Rupee, interest rates and the economy.

Byline: Mohiuddin Aazim

Our current account deficit in July-April was $11.58 billion, down from $15.86bn a year ago. But it is still too large.

Our budget deficit in July-March was Rs1.92 trillion against Rs2.26tr for the entire 2017-18.

So the twin deficits persist. This is why the rupee remains weak and inflation is still high.

In less than 11 months of this fiscal year, the rupee has lost 24.2 per cent value against the dollar in the interbank market. Despite enough monetary tightening, yearly headline inflation stood at 8.8pc in April against just 3.7pc in April last year.

The good news is that the external-sector problems will start easing in July with the activation of a Saudi deferred oil payment facility and the finalisation of the International Monetary Fund (IMF) lending programme.

But whether inflation will also start coming down is not clear. The State Bank of Pakistan (SBP) has warned that average headline inflation for 2018-19 will range between 6.5pc and 7.5pc and that 'it is anticipated to be considerably higher in 2019-20'. The policy rate is now at an eight-year high of 12.25pc.

A large current account deficit means foreign exchange earnings are far lower than outflows. We need more dollars every month. That is, demand for the dollar keeps growing. So its price is rising and that of the rupee is depreciating. In the absence of desired growth in tax revenues, a huge fiscal deficit necessitates big government borrowing from the banking system. Since the government borrowing from the central bank i.e. printing of fresh currency notes remains exceptionally large, the supply of the rupee is growing.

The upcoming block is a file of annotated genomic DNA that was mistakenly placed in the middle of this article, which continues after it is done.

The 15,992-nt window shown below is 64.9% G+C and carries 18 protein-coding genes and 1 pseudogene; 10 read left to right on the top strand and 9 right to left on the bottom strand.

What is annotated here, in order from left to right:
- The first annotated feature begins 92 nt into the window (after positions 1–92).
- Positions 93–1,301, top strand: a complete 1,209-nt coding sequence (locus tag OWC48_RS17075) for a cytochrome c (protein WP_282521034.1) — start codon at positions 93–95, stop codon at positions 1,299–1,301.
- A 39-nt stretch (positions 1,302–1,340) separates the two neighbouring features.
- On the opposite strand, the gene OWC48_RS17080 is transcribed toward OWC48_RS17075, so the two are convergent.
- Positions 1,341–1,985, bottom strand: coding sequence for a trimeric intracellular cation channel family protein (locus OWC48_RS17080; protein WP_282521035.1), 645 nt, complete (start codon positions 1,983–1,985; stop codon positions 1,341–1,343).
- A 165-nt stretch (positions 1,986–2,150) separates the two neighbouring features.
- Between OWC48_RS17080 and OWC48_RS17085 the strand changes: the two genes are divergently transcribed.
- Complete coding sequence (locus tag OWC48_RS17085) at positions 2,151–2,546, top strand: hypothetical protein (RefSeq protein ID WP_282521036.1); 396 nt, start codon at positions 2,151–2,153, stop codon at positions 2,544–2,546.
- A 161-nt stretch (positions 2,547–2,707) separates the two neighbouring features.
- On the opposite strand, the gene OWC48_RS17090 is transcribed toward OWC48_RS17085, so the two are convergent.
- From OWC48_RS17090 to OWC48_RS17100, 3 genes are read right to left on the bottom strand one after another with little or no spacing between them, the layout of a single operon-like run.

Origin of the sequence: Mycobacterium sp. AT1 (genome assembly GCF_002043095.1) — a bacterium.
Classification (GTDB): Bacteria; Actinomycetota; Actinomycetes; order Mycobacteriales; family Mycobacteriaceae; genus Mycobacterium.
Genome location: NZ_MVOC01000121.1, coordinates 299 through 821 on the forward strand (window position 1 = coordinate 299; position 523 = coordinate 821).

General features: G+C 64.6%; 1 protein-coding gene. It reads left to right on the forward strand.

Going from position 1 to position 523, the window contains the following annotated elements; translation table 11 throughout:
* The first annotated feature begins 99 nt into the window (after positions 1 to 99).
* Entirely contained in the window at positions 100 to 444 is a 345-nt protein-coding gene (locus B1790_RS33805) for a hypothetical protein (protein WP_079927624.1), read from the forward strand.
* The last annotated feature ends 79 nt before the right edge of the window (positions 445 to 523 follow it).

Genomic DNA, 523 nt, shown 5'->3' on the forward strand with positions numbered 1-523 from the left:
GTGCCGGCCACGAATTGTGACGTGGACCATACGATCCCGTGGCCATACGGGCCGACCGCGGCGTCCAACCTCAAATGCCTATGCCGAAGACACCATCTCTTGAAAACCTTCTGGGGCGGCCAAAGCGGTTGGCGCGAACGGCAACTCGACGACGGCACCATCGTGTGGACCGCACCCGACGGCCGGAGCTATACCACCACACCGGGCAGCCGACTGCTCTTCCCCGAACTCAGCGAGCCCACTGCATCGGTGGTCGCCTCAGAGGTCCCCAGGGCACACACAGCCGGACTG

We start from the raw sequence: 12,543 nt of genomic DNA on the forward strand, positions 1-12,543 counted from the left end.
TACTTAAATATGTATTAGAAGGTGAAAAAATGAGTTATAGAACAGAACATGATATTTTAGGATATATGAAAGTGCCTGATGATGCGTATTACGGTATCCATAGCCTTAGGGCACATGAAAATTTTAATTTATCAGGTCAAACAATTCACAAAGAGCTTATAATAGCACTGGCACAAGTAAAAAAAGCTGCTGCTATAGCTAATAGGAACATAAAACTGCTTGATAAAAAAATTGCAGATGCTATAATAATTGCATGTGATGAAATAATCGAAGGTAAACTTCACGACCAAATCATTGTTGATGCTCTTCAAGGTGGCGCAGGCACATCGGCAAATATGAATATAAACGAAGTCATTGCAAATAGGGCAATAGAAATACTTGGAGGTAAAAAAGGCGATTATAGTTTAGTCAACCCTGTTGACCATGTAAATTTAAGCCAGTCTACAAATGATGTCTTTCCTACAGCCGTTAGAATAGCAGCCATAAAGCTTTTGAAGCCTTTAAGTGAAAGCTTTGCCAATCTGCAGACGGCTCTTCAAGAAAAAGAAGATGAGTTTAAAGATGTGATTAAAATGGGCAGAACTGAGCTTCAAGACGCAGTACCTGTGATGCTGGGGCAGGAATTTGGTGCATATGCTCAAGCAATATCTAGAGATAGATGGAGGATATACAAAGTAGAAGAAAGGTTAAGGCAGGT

Some analysts assert that ruthless monetary tightening can choke economic growth as high interest rates increase the cost of production

This enhanced supply is making the rupee cheaper. That is, inflation is on the rise. So what can the SBP do under these circumstances?

The SBP can draw on foreign exchange reserves to bridge the gap between dollar inflows and outflows. That can keep the rupee stable for a while. But its reserves at $8.06bn (on May 17) are not enough to cover even two months of imports. So it cannot draw on reserves except for a very brief period.

And what can the SBP do to check inflation? It can force the government to contain its central bank borrowing, which is highly inflationary in nature. Historically, the SBP has not been doing that though.

It cannot do so unless it gains more autonomy.

The SBP can then make...

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